Wednesday, February 16, 2005
Wisconsin CrimProf Keith Findley who works on that school's Innocence Project has an op-ed favoring taping of interrogations. A British columnist paid a settlement and apologized to a Conservative Member of Parliament and his wife; the columnist repeated false claims that the couple had committed a sexual assault. Eduardo Velasquez, imprisoned for a rape he did not commit, is the first to file a suit for compensation under a new Massachusetts law; if he gets the maximum award, it will amount to about $100 per day. Prime Minister Tony Blair apologized to the "Guildford Four" and the "Maguire 7", who were wrongfully imprisoned in 1974 for an IRA bombing and released 11 years later. In the news this week were charges against people falsely claiming to have been sexually assaulted in New York, Kentucky, Virginia and Masachusetts; a British woman who admitted she lied about her claim that her husband raped her avoided jail time when he pleaded for her release. [Jack Chin]
Tuesday, February 15, 2005
MSNBC.com reports: "A teenager who shot and killed his grandparents as they slept is “a shy, decent boy” who was led to kill by the antidepressant Zoloft, his attorney said as the boy went on trial." Story . . .<>
UPDATE: Jury rejects defense. Teen sentenced to 30 years. Story. . . [Mark Godsey]>
Monday, February 14, 2005
The City of Winnipeg is getting ready to try a new strategy to fight crime: public art. The idea is to install sculptures and other works of art in high crime neighborhoods to make the streets more appealing to law-abiding citizens and drive out the "punks and vandals." Story . . . [Mark Godsey]
GW CrimProf Orin Kerr has posted the above-titled article, to be published in the Mississippi Law Journal, on SSRN. Here's the abstract:
This Article contends that the legal
rules regulating the search warrant process must be revised in light of
the demands of digital evidence collection. Existing rules are premised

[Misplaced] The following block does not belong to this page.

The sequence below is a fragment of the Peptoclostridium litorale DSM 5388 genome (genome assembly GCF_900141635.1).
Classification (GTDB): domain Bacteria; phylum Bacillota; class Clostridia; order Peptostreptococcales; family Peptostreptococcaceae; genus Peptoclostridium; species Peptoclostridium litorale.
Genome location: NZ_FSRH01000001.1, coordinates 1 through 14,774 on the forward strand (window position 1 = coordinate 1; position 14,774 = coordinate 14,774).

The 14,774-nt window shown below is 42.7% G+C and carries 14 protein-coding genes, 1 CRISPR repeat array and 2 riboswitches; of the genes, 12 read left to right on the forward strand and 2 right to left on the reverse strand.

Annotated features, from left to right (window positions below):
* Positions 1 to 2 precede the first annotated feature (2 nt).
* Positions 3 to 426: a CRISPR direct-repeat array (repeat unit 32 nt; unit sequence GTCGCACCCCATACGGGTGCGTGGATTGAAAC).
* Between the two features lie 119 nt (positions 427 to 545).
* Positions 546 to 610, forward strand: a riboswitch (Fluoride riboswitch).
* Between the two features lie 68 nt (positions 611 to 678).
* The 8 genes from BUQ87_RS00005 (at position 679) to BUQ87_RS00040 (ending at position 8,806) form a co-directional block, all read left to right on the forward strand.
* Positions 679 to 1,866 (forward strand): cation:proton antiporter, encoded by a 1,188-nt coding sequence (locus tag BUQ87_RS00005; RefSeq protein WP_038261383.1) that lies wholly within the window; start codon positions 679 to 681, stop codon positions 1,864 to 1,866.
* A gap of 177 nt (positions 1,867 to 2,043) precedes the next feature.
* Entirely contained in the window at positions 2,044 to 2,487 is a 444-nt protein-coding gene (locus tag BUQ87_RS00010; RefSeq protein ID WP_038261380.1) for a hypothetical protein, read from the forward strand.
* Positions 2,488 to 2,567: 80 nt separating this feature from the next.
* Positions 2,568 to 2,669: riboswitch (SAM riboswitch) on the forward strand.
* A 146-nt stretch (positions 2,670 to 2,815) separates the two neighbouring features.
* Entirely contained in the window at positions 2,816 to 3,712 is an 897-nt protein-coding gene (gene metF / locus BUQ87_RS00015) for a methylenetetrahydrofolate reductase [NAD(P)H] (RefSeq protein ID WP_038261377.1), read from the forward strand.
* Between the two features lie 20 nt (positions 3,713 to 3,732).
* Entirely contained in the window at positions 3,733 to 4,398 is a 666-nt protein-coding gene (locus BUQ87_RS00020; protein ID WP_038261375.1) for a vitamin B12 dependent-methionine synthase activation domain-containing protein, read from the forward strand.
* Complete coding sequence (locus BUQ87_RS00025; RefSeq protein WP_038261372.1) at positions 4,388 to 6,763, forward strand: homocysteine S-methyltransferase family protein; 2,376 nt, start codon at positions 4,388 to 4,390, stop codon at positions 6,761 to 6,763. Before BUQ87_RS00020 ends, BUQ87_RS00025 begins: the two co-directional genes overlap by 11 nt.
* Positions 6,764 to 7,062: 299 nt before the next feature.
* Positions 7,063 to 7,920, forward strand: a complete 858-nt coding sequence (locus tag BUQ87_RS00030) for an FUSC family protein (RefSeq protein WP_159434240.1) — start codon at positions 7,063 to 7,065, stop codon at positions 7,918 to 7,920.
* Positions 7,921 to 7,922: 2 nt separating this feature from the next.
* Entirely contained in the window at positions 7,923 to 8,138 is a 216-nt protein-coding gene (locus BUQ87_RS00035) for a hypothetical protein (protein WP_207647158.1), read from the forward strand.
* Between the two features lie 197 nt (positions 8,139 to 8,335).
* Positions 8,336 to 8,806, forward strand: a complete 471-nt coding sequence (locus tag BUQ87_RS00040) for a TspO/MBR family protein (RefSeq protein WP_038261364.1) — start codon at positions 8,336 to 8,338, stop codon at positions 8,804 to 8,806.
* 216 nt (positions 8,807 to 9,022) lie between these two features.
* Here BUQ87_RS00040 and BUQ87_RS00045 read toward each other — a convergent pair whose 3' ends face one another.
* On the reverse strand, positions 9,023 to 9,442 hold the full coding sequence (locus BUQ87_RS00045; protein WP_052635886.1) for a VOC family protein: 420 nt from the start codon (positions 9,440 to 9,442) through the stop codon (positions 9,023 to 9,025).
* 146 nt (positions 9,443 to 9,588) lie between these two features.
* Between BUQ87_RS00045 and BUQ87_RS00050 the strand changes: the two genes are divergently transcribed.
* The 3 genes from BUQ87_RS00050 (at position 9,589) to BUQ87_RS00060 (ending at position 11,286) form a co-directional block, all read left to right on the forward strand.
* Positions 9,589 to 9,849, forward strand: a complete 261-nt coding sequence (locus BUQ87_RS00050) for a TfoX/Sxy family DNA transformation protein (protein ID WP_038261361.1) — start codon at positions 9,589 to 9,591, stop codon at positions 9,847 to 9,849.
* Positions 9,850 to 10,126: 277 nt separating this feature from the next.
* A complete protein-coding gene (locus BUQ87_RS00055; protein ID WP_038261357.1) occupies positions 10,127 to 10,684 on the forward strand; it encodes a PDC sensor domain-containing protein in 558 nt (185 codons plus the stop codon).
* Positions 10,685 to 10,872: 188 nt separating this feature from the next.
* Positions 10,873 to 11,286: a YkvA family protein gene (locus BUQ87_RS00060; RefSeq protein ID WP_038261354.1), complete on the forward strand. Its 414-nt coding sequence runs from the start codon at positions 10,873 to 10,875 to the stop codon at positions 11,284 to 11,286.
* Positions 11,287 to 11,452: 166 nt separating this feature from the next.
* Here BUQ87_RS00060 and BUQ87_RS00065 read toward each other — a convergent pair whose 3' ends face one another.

on the one-step process of traditional searches and seizures: the
police obtain a warrant to enter the place to be searched and retrieve
the property named in the warrant. Computer technologies tend to
bifurcate the process into two steps: the police first execute a
physical search to seize computer hardware, and then later execute a
second electronic search to obtain the data from the seized computer
storage device. The failure of law to account for the two-stage process
of computer searches and seizures has caused a great deal of doctrinal
confusion, and makes it difficult (if not impossible) for the law to
regulate the warrant process effectively. The Article concludes by
offering a series of proposed amendments to Rule 41 of the Federal
Rules of Criminal Procedure to update the warrant process for the era
of digital evidence.
To obtain the paper, click here. [Mark Godsey]
California: Killing Nonviable Fetus is Murder
An appellate court in California held last week in People v. Valdez, C036614, that the killing of a nonviable fetus constitutes murder under California law. The California legislature had included "fetuses" within its list of victims in its murder statute. The defendants argued, however, that because the fetus had a serious medical condition and would not have survived until birth, punishing the defendant for murder would violate the cruel and unusual punishment clause, and would be "so disproportionate to the crime for which it is inflicted that it shocks the conscience and offends fundamental notions of human dignity." The court responded: "As we have noted, our state's Legislature made a policy decision to protect fetal life in the same manner as the life of a human being, except where the mother's paramount privacy interests are at stake. In light of the state's legitimate interest in protecting fetal life, we cannot say that it is grossly disproportionate, or that it shocks the conscience or offends fundamental notions of human dignity, to punish as murder the unlawful killing of a fetus which, due to a physical or medical condition, may not otherwise survive until birth. In other words, construing California's murder statute to apply to the killing of "a non-survivable fetus" does not violate the cruel and/or unusual punishment clauses of the state and federal Constitutions."